Ebenezer Archer Kling is an artist living in Northampton, MA.
What are some of your favorite drawing tools (pens, pencils, markers, drawing tablet, all of the above)?
My favorite drawing tools typically include ink, either with a brush or Pen. I enjoy the immediacy of ink and the way it forces you to accept and respond to the marks that you make. I've stopped blocking out my drawings with a pencil at this point and I feel that it has forced me to become more informal in the way I draw resulting in a more natural or organic way of composing images on the page.
If you have a wide collection, how do you decide on which to use on a particular drawing, project, or day?
I almost always work on paper with ink and watercolor. There isn't exactly a long decision making process involved the materials I use. I try to keep my tools to whatever I can fit in a bag since I am constantly working outside my studio.
If you prefer pens, is there any particular brand, color, or type of ink you like best?
Whatever is waterproof.
How do you like your color? Watercolor? Acrylics? Oil? Colored pencils? Markers?
I prefer to use watercolor. I enjoy the way it almost sits inside the paper. I feel that I have an extremely sensitive control of the colors by building up layers of washes and glazes. The luminosity of the hue produced by this method is also very desirable.
If you do use paints, inks, pencils, or markers for coloring, are there any in particular that are your favorites? Do you prefer travel sets of paints to a full set?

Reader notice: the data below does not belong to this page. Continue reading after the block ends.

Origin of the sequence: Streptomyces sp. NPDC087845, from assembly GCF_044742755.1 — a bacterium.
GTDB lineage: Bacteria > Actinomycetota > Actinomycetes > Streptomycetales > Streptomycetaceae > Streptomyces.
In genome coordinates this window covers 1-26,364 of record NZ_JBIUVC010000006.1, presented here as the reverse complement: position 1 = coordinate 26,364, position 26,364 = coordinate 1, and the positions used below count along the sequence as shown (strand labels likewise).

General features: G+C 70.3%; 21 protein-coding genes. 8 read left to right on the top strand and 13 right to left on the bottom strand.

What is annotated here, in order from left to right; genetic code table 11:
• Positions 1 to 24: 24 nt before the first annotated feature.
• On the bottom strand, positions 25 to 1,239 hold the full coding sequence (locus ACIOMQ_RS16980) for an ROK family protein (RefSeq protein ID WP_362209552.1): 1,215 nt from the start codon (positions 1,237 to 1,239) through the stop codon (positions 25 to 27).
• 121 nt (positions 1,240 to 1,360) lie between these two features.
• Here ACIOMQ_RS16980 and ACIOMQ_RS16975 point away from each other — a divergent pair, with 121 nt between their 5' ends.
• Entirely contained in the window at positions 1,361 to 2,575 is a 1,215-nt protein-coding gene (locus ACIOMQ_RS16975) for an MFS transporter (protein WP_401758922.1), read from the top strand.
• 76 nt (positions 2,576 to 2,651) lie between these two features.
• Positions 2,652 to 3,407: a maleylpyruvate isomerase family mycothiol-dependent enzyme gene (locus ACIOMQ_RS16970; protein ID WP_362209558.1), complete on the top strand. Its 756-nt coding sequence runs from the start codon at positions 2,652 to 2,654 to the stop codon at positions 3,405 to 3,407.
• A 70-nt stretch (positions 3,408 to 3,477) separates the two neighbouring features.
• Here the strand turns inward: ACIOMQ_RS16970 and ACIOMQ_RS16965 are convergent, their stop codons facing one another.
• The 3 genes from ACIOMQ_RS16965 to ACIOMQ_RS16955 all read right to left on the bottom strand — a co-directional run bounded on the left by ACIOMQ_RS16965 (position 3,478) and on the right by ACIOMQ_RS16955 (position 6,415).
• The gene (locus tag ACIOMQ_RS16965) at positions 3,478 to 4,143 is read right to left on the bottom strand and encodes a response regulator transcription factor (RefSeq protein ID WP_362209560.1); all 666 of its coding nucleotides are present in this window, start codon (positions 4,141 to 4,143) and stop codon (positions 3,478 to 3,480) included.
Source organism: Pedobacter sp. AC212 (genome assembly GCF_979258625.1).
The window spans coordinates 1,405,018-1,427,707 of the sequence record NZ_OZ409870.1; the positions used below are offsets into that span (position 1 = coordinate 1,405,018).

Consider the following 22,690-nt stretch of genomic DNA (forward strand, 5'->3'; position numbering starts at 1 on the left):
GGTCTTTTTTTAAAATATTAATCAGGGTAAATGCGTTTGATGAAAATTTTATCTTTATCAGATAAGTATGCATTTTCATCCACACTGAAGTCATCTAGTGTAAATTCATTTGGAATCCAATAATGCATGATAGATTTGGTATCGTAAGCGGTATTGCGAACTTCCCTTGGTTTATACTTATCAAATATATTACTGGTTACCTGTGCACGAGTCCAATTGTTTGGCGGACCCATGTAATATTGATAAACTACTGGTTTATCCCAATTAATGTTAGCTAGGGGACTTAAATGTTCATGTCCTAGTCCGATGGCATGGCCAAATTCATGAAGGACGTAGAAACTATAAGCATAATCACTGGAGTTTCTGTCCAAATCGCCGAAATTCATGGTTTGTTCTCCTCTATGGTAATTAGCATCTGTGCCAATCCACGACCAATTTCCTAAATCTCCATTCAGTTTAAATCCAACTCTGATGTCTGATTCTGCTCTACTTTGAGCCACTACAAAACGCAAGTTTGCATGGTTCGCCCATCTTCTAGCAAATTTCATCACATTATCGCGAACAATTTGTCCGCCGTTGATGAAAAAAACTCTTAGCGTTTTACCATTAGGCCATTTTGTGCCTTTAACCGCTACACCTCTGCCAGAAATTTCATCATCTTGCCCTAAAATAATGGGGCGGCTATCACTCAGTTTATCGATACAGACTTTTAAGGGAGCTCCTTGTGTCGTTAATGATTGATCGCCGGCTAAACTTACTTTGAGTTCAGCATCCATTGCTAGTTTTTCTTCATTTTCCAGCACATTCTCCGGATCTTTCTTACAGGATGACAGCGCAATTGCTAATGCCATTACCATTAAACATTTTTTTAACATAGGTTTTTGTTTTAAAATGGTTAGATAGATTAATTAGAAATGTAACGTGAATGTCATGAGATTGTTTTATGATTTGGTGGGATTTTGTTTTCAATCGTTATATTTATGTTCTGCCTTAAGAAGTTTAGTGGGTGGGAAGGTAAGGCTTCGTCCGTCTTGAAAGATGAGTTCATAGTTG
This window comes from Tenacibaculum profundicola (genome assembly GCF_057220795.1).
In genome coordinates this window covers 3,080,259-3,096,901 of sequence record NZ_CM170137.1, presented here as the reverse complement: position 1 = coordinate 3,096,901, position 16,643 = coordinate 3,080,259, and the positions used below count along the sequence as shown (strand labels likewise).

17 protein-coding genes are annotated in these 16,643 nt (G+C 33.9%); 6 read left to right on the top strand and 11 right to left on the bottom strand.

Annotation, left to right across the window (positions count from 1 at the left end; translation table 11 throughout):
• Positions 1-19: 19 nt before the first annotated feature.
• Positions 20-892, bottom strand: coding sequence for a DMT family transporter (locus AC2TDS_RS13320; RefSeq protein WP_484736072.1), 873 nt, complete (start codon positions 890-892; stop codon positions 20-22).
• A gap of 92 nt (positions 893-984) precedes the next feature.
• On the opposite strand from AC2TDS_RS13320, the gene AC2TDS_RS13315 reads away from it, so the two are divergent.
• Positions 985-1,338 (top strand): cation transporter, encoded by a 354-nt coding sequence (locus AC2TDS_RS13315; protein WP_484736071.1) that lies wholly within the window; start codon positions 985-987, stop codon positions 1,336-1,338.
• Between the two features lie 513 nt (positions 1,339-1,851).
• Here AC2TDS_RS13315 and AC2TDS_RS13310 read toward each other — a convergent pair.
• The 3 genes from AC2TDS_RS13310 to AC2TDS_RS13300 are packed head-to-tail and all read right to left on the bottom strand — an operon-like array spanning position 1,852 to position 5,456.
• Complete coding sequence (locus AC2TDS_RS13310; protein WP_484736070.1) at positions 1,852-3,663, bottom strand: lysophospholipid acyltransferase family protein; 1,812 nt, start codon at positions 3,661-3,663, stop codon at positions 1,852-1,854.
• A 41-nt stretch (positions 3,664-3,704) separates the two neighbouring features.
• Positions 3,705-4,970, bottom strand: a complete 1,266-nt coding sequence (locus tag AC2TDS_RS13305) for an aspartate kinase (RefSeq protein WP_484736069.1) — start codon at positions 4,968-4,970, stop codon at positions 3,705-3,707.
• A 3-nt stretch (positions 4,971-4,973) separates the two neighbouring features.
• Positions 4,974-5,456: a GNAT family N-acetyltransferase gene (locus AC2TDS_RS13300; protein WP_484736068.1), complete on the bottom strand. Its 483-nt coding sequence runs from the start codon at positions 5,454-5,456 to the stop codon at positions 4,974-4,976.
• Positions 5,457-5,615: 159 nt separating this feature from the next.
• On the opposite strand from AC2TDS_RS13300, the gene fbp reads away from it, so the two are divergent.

Like I said earlier, I like to be very low maintenance. Anything I can fit in a bag walking around town. That is my only concern.
Is there any particular type of notebook or drawing pad you prefer? Or does any scrap of decent-sized paper work in a pinch?
In addition to painting I am also a printmaker. After printing large editions I am frequently left with small scraps of paper which I usually tear down and keep in a large box in the corner of my studio. I will frequently grab a small handful before walking out the door in the morning.
If you paint, is there any particular type of canvas you prefer? Do you like to paint on wood or any other materials?
Canvas is too toothy for me.
Do you ever do any kind of post-processing (like adding color in Photoshop or similar tool) to your drawings?
Sometimes If I am commissioned to create a piece of artwork for a band or organization I will start off with traditional mediums but then revise it digitally. Working with clients can sometimes lead to many many revisions and making all of those changes traditionally would simply take too much time so I always keep certain facets of the assignment strictly digital from the beginning allowing the potential for an easy fix. However my studio work is purely traditional.
Have you ever tried a new pen (or paper, etc) from reading about it, or seeing the results in another artist's work?
Not that I can recall.
Do you have anything you use out of the ordinary for making your art?
If you create purely-digital art, what are the software programs you use? Is one used more than another?
While I could see some real purists harbor contempt for digital media, arguing a loss of sincerity of human resonance, I feel it is just a new avenue in which humans have began to speculate and ask questions about. Digital technology is young and a generally untapped resource. While I still work traditionally I do not feel threatened or angered by the emergence of new technology to create art. I just have'nt figured out quite what to do with it yet.
You can find Ebenezer Archer Kling online at his portfolio website ebenezerarcherkling.com and on his weblog ebenezerarcherkling.blogspot.com. He has also recently started working on the The Paper Girl Northampton Project.